The court then trebled the restoration damages to $202,500 based on a finding of willful and malicious conduct.  (Civ. Code § 3346; CCP § 733.)  The evidence showed that defendant had pulled records and harassed plaintiffs to sell him their property for years before he purchased the neighboring parcel, did not obtain a survey prior to the work, may have moved or ignored survey markers, and failed to advise plaintiffs of his construction plans.

     

    Defendant also argued that plaintiffs elected to recover money damages and could not also obtain equitable relief.  An injunction provides an equitable remedy as opposed to money damages.  In order to obtain such equitable relief, where the court orders that defendant take or refrain from some action, plaintiff must prove that there is no other adequate remedy.  The court can then fashion the remedy that is most appropriate under the circumstances.

     

    Here, plaintiffs alleged irreparable injury to their property rights because continuance of the encroachments could ripen into a prescriptive easement and give defendant legal rights to use it.  This could not be compensated by an ordinary damage award.  The court thus ordered a permanent injunction compelling defendant to remove the encroachments, return the roadway to its original grade, and to otherwise restore the property, after which plaintiffs could replant the trees for their use and enjoyment.  Had the encroachment been innocently made and not caused irreparable injury, and if cost of removal outweighed inconvenience to plaintiff, the court could have denied the injunction and awarded only money damages, but here both the legal and the monetary remedy were fully warranted.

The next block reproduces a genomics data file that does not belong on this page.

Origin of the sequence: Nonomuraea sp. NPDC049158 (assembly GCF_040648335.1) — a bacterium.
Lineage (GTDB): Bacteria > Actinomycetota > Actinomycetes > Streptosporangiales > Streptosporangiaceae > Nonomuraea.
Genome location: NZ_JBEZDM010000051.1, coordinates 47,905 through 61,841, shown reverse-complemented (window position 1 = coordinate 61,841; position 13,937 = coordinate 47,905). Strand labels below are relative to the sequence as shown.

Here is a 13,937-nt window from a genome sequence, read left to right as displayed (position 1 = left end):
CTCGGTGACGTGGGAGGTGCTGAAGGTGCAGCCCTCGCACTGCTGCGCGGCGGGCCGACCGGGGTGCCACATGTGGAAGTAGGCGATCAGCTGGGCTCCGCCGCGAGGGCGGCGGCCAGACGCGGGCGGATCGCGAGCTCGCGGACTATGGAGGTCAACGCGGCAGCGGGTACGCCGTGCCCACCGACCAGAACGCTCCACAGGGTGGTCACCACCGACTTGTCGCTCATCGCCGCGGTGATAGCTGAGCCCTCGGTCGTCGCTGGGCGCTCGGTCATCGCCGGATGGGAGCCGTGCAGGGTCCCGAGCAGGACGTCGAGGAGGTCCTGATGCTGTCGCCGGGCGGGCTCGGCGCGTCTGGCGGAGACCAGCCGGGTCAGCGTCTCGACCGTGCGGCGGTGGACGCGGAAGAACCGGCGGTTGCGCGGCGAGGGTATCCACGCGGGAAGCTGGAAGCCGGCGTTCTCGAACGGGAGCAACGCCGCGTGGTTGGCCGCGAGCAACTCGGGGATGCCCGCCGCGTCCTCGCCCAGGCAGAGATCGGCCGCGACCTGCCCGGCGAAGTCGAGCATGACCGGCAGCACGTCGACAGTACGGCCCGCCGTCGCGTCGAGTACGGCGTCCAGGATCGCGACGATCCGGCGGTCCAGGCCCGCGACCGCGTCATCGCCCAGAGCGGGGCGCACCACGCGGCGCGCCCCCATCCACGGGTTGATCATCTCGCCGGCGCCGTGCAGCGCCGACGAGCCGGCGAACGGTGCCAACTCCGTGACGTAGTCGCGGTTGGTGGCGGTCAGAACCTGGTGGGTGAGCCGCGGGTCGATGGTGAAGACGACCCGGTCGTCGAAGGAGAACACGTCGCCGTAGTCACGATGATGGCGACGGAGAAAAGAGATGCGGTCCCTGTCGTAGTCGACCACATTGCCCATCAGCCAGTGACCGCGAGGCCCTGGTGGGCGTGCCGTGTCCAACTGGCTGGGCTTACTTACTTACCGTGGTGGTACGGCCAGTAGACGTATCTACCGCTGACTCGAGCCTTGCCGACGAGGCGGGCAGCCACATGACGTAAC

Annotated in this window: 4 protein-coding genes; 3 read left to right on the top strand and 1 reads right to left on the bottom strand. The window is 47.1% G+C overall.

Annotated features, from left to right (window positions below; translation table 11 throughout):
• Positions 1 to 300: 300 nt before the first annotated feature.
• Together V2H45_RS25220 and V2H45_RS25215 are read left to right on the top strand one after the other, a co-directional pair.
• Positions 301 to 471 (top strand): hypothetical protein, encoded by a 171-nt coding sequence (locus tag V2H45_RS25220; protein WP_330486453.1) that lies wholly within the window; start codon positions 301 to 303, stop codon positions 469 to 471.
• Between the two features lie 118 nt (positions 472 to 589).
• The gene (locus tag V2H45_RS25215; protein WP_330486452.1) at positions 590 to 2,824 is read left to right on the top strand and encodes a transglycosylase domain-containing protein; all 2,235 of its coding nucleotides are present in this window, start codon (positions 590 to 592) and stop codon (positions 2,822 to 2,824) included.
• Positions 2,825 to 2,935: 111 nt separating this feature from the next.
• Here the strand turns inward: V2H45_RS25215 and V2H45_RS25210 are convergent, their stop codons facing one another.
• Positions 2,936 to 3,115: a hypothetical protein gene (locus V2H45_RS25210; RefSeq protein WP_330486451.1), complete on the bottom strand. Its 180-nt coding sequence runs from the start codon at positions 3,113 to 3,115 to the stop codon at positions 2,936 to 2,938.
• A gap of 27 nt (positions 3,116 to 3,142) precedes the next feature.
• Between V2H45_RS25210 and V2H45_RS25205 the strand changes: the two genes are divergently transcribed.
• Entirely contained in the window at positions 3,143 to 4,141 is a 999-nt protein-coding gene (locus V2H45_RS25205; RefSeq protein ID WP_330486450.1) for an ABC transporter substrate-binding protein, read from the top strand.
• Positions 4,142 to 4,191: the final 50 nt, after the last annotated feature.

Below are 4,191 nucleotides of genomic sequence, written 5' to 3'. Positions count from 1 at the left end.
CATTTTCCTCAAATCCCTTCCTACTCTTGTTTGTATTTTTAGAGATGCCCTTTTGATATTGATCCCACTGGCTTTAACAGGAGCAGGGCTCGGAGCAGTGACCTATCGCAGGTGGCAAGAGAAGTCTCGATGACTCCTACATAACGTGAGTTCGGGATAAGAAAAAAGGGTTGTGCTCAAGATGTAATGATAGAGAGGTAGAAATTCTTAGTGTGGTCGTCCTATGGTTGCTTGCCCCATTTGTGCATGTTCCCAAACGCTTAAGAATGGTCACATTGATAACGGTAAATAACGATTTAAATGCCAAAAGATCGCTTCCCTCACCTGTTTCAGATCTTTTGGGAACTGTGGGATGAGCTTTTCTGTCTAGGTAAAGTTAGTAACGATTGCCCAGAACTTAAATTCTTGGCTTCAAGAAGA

Salazar v. Matejcek (2016) 16 C.D.O.S 2682

     

    (03/16)

  5. SB800 Right to Repair Act Determined to Be Exclusive Remedy for Residential Construction Defect Cases

    Maria Tanzillo2015-12-09December 9, 201512:05 amComments Off on SB800 Right to Repair Act Determined to Be Exclusive Remedy for Residential Construction Defect Cases
    By: , Posted:

    The Fifth Appellate District of the California Court of Appeal recently held that SB800 (otherwise known as the “Right to Repair Act” and codified at Civil Code sections 895 through 945.5) is the only remedy available to homeowners for residential construction defect claims against builders. (McMillin Albany LLC v. Superior Court)

     

    In so holding, the court rejected the reasoning and outcome of the 2013 decision by the Fourth Appellate District in Liberty Mutual Ins. Co. v. Brookfield Crystal Cove LLC, which allowed for common law remedies outside SB800 when the defective conditions caused actual damage to property. (The Fifth Appellate District covers nine counties in central California:  Fresno, Kern, Kings, Madera, Mariposa, Merced, Stanislaus, Tulare and Tuolumne. The Fourth Appellate District covers six southern California counties: San Diego, Imperial, Orange, San Bernardino, Riverside and Inyo.) Given the split of authority, the issue may now be ripe for review by the California Supreme Court.